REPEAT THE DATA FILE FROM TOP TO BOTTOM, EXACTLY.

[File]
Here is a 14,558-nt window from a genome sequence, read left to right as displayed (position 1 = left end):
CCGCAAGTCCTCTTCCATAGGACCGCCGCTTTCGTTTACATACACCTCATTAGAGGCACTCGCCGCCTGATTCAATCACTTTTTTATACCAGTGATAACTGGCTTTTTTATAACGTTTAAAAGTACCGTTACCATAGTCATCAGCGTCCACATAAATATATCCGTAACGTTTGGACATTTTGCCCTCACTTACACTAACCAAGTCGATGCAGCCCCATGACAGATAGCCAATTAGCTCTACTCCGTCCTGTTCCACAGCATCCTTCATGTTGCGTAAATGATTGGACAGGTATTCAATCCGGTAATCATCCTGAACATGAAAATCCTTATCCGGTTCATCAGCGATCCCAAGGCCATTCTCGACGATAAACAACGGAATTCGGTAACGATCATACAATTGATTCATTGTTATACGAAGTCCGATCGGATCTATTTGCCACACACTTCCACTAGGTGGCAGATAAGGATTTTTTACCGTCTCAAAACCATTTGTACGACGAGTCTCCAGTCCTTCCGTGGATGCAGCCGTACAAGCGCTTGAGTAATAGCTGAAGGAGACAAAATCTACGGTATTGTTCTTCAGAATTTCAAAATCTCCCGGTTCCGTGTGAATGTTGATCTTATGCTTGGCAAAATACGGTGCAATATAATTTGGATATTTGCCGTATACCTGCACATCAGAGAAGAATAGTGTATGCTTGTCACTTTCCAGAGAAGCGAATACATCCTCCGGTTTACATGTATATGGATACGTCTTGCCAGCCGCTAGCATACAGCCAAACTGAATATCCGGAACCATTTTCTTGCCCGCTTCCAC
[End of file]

Here is a 14,558-nt window from a genome sequence, read left to right as displayed (position 1 = left end):
CCGCAAGTCCTCTTCCATAGGACCGCCGCTTTCGTTTACATACACCTCATTAGAGGCACTCGCCGCCTGATTCAATCACTTTTTTATACCAGTGATAACTGGCTTTTTTATAACGTTTAAAAGTACCGTTACCATAGTCATCAGCGTCCACATAAATATATCCGTAACGTTTGGACATTTTGCCCTCACTTACACTAACCAAGTCGATGCAGCCCCATGACAGATAGCCAATTAGCTCTACTCCGTCCTGTTCCACAGCATCCTTCATGTTGCGTAAATGATTGGACAGGTATTCAATCCGGTAATCATCCTGAACATGAAAATCCTTATCCGGTTCATCAGCGATCCCAAGGCCATTCTCGACGATAAACAACGGAATTCGGTAACGATCATACAATTGATTCATTGTTATACGAAGTCCGATCGGATCTATTTGCCACACACTTCCACTAGGTGGCAGATAAGGATTTTTTACCGTCTCAAAACCATTTGTACGACGAGTCTCCAGTCCTTCCGTGGATGCAGCCGTACAAGCGCTTGAGTAATAGCTGAAGGAGACAAAATCTACGGTATTGTTCTTCAGAATTTCAAAATCTCCCGGTTCCGTGTGAATGTTGATCTTATGCTTGGCAAAATACGGTGCAATATAATTTGGATATTTGCCGTATACCTGCACATCAGAGAAGAATAGTGTATGCTTGTCACTTTCCAGAGAAGCGAATACATCCTCCGGTTTACATGTATATGGATACGTCTTGCCAGCCGCTAGCATACAGCCAAACTGAATATCCGGAACCATTTTCTTGCCCGCTTCCAC